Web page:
The James Hay theatre was humming with anticipation for the curtain-raising event of WORD Christchurch 2023. Clutching programmes and various beverages, there were families, couples, groups of friends, old and young – a wide ranging segment of Christchurch’s population had come out on a Tuesday evening to listen to Dan Carter speak about his new book; The Art of Winning.
As he walked onto the stage he was greeted with a shout of ‘Dan the Man!’ by some eager chap in the audience, which brought cheers and laughter. Dan was joined by Duncan Grieve, who is the founder of The Spinoff, and who co-wrote Dan’s autobiography, My Story.
I had expressed in my post prior to the event that Dan Carter was not a known name to me. I was not living in New Zealand at the peak of his fame, and do not follow rugby. So I wasn’t aware of his ‘local legend’ status until I began chatting to others about this event.
Immediately Dan came across as humble, likeable and engaging; someone who has thought carefully about what he wants to say and how best to say it. It was almost like having a friend in your living room who has come over for a chat and a cuppa. He spoke with honesty and humour, but also with a sense of questioning, with the hope to encourage others to do the same.
After some jokes from Duncan about his career as a Jockey underwear model, Dan began by talking about how he felt at a loss when he finished playing professionally, ‘Who am I if I’m not a rugby player?’ This is a challenge many former athletes face, and Dan approached it by talking with those who had gone through the journey already, such as Jonny Wilkinson and Richie McCaw. He knew he had to ‘repurpose’ his life and face the challenge of identity he was going through. ‘I wanted to be really vulnerable and open up to how difficult it is,’ to be able to help people through their own journey, navigating that change.
‘I began to look inwardly for the first time. Who am I as a character? What are my beliefs?’ During that process he discovered three important things about himself: He had a love of winning, a love of leadership, and a love of giving back to others to inspire the next generation to live their dreams. One way he has been doing this is through the DC10 fund, in partnership with UNICEF, empowering children around the world, and protecting their rights. Dan also spoke of retracing his journey to his home town, Southbridge, reconnecting with his whakapapa there and the feeling of coming full circle. During his personal journey Dan found he had formed ‘a new framework and a clearer direction of the path I wanted to walk.’
Dan’s book is divided into 10 chapters, each focusing on different aspects of leadership, including the importance of a strong team culture. He spoke earnestly about how a turning point came for the All Blacks around 2003 when their coach saw aspects of unprofessionalism in their regime compared with other teams. They aimed to tidy this up, and also to prioritise building a strong team culture which celebrated the diverse backgrounds of each player; sharing stories and songs from their home country which helped connect and empower them as a team.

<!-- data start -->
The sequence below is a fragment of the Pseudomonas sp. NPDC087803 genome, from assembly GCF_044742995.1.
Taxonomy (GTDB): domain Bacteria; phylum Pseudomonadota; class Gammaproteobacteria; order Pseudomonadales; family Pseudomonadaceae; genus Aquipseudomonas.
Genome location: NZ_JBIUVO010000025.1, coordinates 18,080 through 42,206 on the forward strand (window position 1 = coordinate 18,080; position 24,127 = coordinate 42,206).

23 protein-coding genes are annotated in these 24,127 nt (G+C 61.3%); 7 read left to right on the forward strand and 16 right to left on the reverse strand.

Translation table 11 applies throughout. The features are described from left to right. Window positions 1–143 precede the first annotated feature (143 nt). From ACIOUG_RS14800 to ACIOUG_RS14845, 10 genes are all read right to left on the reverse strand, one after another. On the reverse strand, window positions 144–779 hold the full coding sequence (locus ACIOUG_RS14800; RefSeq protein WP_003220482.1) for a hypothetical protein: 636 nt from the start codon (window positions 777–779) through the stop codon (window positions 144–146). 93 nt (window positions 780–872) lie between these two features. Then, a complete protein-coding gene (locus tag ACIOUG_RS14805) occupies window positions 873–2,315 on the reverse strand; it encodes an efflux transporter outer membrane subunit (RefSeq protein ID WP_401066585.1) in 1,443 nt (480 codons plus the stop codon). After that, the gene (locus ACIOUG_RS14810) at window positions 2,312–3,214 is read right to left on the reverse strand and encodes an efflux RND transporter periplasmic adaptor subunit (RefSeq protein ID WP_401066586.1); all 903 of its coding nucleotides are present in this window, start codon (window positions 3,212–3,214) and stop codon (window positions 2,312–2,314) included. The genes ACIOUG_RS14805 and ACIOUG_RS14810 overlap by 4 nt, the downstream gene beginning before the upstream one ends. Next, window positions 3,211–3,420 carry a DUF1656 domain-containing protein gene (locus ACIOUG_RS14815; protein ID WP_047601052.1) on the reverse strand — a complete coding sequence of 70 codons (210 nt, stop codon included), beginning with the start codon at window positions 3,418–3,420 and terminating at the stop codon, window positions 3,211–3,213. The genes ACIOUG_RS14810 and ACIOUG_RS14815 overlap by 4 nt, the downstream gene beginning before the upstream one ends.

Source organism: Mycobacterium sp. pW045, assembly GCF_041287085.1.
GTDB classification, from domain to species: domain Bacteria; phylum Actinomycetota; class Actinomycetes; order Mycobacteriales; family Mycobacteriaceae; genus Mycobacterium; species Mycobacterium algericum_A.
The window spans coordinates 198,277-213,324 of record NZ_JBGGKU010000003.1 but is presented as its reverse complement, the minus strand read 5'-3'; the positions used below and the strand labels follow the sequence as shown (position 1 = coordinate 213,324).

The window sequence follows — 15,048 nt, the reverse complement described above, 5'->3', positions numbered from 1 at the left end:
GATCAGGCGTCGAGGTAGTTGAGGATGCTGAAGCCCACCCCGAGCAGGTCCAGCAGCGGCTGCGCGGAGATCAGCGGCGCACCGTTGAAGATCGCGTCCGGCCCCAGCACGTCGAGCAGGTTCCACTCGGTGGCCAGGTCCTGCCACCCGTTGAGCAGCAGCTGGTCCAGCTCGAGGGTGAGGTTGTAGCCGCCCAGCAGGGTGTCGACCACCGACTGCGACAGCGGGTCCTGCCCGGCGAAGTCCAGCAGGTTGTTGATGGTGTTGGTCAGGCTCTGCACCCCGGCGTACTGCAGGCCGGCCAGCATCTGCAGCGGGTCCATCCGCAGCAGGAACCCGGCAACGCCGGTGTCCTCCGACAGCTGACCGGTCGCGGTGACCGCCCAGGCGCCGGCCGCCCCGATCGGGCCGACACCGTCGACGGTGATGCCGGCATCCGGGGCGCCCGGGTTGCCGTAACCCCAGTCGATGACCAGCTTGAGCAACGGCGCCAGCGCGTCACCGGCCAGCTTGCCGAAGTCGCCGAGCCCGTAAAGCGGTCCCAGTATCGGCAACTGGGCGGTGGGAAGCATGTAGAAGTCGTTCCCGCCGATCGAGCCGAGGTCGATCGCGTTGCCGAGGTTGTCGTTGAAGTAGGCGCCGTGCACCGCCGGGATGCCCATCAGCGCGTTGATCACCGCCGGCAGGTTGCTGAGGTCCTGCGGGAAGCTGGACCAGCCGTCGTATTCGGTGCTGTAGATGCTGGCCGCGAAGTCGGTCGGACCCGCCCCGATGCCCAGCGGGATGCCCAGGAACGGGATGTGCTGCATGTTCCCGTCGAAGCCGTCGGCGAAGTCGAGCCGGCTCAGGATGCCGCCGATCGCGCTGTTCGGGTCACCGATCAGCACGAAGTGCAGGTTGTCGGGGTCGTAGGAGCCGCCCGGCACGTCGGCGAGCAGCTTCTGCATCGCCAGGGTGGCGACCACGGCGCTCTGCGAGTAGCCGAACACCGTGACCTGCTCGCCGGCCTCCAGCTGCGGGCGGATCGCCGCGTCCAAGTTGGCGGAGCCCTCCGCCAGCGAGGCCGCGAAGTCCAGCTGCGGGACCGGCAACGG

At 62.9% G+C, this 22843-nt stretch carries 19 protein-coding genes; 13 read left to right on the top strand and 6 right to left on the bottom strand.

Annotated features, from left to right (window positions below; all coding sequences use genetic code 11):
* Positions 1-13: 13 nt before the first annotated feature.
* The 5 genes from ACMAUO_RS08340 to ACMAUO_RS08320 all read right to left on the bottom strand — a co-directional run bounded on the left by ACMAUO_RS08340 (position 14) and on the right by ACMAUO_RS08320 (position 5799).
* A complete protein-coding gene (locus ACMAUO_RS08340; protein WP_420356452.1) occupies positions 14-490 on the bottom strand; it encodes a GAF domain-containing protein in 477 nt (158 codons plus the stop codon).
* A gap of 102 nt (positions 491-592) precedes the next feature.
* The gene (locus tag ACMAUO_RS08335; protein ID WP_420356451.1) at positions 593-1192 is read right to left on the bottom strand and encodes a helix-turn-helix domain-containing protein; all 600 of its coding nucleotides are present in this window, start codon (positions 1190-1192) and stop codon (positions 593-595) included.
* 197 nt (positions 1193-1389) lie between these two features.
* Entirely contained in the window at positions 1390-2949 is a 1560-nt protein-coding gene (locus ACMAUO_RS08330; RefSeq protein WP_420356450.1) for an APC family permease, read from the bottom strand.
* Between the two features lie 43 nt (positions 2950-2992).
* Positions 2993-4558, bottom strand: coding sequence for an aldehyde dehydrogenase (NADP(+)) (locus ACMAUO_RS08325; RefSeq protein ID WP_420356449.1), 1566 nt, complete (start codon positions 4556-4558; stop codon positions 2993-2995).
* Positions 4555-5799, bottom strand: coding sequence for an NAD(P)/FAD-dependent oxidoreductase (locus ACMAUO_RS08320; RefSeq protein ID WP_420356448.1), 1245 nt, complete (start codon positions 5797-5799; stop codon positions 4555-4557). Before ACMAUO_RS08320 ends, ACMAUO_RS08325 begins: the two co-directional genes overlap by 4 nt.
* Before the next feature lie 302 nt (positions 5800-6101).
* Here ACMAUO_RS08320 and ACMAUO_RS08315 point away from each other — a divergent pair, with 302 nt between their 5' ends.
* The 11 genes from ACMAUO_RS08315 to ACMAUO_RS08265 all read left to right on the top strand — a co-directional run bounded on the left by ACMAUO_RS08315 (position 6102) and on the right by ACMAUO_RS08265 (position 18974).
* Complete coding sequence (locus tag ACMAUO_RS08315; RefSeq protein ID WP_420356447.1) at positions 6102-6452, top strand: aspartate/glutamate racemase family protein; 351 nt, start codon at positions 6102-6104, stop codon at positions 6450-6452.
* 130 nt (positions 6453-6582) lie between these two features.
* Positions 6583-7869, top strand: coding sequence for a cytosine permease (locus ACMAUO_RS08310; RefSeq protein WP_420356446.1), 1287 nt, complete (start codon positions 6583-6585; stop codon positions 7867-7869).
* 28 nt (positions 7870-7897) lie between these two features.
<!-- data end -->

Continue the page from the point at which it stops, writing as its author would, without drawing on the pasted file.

Resilience is another key theme within the book, and Dan spoke passionately about this. ‘Setbacks have made me the person I am’. After a 2011 injury which prevented him from playing at the World Cup at home in New Zealand he was devasted. But he learnt through the process of recovery the importance of grieving, being angry, being sad, but equally not letting yourself be overcome by these feelings. It was about ‘giving yourself a timeframe of when to bounce back’. Then, he says, you need ‘to flick the switch, remember the purpose and reset with new goals.’ Putting the team ahead of himself helped him move forward and find reserves of motivation and resilience.
And the future? Dan is looking at many possibilities – talking to CEOs and business owners, discussing projects, ‘saying yes to everything’! He’s enjoying being there for his family, being able to take his children to school and sports, and coaching his son’s rugby team (lucky kids!). He is still in the process of his transition and searching for his new direction, ‘In 10, 20 years I want to make an impact, a social impact. What is that? That is what is driving me, looking for my new personal purpose.’
Dan spoke about his personal story so effortlessly that the hour flew by, and I think we were all wishing it could have gone on a little longer. The queue for photos and autographs snaked around the foyer, with Dan smiling and personable throughout. I left the theatre buoyed up and with a sense of wanting to always stay true to my own purpose, my own path in life, confident that this would take many twists and turns along the way. I may not have known who Dan was a few weeks ago, but I now speak about him with enthusiasm, and am very much looking forward to reading his new book.
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